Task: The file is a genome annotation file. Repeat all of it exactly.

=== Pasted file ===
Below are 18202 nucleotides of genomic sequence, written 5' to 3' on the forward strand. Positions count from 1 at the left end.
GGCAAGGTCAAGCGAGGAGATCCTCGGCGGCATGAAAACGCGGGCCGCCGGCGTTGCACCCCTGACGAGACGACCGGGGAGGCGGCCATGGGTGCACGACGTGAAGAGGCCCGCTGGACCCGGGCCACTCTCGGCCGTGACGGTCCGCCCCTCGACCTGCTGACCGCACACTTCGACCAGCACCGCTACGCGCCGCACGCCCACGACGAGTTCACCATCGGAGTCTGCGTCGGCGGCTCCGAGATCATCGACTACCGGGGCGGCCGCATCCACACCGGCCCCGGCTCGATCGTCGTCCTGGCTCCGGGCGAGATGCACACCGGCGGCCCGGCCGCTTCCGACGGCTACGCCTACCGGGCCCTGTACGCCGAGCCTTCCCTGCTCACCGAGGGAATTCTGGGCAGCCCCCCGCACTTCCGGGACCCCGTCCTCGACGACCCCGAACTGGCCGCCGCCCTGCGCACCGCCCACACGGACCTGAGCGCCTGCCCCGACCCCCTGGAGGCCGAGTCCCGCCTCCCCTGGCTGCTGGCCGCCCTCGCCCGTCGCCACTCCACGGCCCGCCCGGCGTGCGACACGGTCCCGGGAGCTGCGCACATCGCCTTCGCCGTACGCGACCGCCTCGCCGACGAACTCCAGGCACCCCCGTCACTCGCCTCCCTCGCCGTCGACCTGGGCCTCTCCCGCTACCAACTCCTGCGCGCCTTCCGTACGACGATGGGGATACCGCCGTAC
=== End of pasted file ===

Below are 18202 nucleotides of genomic sequence, written 5' to 3' on the forward strand. Positions count from 1 at the left end.
GGCAAGGTCAAGCGAGGAGATCCTCGGCGGCATGAAAACGCGGGCCGCCGGCGTTGCACCCCTGACGAGACGACCGGGGAGGCGGCCATGGGTGCACGACGTGAAGAGGCCCGCTGGACCCGGGCCACTCTCGGCCGTGACGGTCCGCCCCTCGACCTGCTGACCGCACACTTCGACCAGCACCGCTACGCGCCGCACGCCCACGACGAGTTCACCATCGGAGTCTGCGTCGGCGGCTCCGAGATCATCGACTACCGGGGCGGCCGCATCCACACCGGCCCCGGCTCGATCGTCGTCCTGGCTCCGGGCGAGATGCACACCGGCGGCCCGGCCGCTTCCGACGGCTACGCCTACCGGGCCCTGTACGCCGAGCCTTCCCTGCTCACCGAGGGAATTCTGGGCAGCCCCCCGCACTTCCGGGACCCCGTCCTCGACGACCCCGAACTGGCCGCCGCCCTGCGCACCGCCCACACGGACCTGAGCGCCTGCCCCGACCCCCTGGAGGCCGAGTCCCGCCTCCCCTGGCTGCTGGCCGCCCTCGCCCGTCGCCACTCCACGGCCCGCCCGGCGTGCGACACGGTCCCGGGAGCTGCGCACATCGCCTTCGCCGTACGCGACCGCCTCGCCGACGAACTCCAGGCACCCCCGTCACTCGCCTCCCTCGCCGTCGACCTGGGCCTCTCCCGCTACCAACTCCTGCGCGCCTTCCGTACGACGATGGGGATACCGCCGTAC